Pence also supported so-called right-to-try legislation as Indiana governor. The Vice President met with patient advocates last week and announced his support of the federal legislation. Pharmaceutical manufacturers have resisted similar legislation in Congress and the states, saying early access to unapproved drugs could give patients false hope and also threaten the integrity of ongoing clinical trials if those patients have adverse reactions.
GOP leaders to choose Price successor on key panel
House Republican leaders are scheduled to meet Tuesday to choose a GOP lawmaker to take the coveted seat of former Rep. Tom Price (R-GA) on the Ways and Means Committee. An opening on the powerful panel became available when Price resigned from the House last week after he was sworn in as HHS secretary. While several House Republicans are vying for the slot, GOP leaders are expected to choose Rep. Mike Bishop (R-Mich.). In addition to jurisdiction over tax policy, the committee has authority over CMS and Medicare Part A and Part B.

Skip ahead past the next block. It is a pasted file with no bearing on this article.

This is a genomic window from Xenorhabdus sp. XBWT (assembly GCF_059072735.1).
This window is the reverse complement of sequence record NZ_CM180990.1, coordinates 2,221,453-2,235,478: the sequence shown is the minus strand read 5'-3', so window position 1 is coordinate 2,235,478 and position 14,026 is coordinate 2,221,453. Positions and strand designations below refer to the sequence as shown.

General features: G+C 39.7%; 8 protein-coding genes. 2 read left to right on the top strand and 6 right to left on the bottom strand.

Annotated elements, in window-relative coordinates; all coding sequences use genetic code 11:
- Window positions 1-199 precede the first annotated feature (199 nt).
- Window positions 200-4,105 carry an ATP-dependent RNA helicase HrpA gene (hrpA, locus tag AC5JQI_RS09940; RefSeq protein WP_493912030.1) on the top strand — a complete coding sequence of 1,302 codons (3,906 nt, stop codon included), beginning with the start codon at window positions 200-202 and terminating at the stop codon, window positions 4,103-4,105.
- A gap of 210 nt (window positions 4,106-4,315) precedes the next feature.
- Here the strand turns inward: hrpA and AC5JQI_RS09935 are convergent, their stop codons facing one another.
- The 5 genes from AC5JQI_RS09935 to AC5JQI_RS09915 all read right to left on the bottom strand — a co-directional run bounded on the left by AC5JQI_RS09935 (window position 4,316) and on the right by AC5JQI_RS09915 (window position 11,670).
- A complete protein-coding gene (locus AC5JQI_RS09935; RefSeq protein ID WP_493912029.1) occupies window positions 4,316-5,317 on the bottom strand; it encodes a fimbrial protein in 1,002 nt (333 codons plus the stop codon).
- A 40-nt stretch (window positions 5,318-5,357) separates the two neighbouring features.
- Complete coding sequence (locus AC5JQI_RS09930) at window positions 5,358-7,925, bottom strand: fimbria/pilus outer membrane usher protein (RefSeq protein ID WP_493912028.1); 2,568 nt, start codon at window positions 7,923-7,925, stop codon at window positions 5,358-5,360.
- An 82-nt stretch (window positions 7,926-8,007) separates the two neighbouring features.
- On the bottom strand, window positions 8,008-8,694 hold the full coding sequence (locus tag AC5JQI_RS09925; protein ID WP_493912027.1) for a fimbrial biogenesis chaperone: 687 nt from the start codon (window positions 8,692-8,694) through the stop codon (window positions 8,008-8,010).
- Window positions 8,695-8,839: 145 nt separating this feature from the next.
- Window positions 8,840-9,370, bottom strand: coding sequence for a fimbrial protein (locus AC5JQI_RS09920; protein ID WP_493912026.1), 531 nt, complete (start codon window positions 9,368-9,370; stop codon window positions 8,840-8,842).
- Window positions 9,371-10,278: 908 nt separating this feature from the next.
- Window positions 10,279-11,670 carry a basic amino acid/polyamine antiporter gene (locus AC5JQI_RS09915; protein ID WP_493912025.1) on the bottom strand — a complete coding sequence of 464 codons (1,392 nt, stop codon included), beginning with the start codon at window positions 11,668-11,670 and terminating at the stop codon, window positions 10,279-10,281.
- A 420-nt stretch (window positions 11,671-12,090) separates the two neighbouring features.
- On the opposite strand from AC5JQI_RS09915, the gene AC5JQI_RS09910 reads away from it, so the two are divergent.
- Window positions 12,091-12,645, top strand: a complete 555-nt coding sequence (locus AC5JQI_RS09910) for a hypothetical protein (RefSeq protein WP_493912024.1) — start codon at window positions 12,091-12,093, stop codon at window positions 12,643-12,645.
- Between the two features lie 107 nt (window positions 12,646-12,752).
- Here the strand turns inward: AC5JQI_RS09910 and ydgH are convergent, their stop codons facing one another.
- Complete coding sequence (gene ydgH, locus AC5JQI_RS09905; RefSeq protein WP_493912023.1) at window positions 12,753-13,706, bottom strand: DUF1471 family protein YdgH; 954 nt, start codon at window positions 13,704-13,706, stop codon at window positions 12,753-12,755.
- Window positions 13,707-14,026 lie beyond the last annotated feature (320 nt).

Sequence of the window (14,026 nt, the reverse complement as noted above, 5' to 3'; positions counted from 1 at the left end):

“Cures” authors seek guidance on FDA hiring freeze
The two principal authors of last year’s “21st Century Cures” medical innovation law are asking the White House for clarification on whether President Trump’s federal hiring freeze affects the FDA. Even before President Trump issued the executive order on January 23 freezing all new government hires, the FDA had nearly 1,000 positions unfilled. The government-wide freeze is only exacerbating workload concerns at the FDA, according to Reps. Fred Upton (R-Mich.) and Diane DeGette (D-Colo.).